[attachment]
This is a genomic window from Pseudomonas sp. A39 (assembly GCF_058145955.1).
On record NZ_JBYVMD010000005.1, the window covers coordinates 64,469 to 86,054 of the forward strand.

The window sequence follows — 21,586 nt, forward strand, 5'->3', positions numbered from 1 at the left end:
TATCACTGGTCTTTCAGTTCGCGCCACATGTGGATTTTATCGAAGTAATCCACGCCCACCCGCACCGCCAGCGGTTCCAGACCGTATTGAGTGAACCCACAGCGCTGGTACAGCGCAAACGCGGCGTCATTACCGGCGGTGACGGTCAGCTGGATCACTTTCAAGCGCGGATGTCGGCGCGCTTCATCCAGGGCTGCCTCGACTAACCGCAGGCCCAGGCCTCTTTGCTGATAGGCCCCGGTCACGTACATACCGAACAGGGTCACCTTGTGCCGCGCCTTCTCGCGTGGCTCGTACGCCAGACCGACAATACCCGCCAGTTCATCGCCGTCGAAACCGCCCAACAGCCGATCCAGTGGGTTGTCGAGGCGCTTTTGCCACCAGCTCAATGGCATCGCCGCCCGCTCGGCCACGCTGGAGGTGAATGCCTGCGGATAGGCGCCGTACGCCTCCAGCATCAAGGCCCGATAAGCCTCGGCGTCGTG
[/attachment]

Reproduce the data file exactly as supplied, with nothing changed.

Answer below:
This is a genomic window from Pseudomonas sp. A39 (assembly GCF_058145955.1).
On record NZ_JBYVMD010000005.1, the window covers coordinates 64,469 to 86,054 of the forward strand.

The window sequence follows — 21,586 nt, forward strand, 5'->3', positions numbered from 1 at the left end:
TATCACTGGTCTTTCAGTTCGCGCCACATGTGGATTTTATCGAAGTAATCCACGCCCACCCGCACCGCCAGCGGTTCCAGACCGTATTGAGTGAACCCACAGCGCTGGTACAGCGCAAACGCGGCGTCATTACCGGCGGTGACGGTCAGCTGGATCACTTTCAAGCGCGGATGTCGGCGCGCTTCATCCAGGGCTGCCTCGACTAACCGCAGGCCCAGGCCTCTTTGCTGATAGGCCCCGGTCACGTACATACCGAACAGGGTCACCTTGTGCCGCGCCTTCTCGCGTGGCTCGTACGCCAGACCGACAATACCCGCCAGTTCATCGCCGTCGAAACCGCCCAACAGCCGATCCAGTGGGTTGTCGAGGCGCTTTTGCCACCAGCTCAATGGCATCGCCGCCCGCTCGGCCACGCTGGAGGTGAATGCCTGCGGATAGGCGCCGTACGCCTCCAGCATCAAGGCCCGATAAGCCTCGGCGTCGTG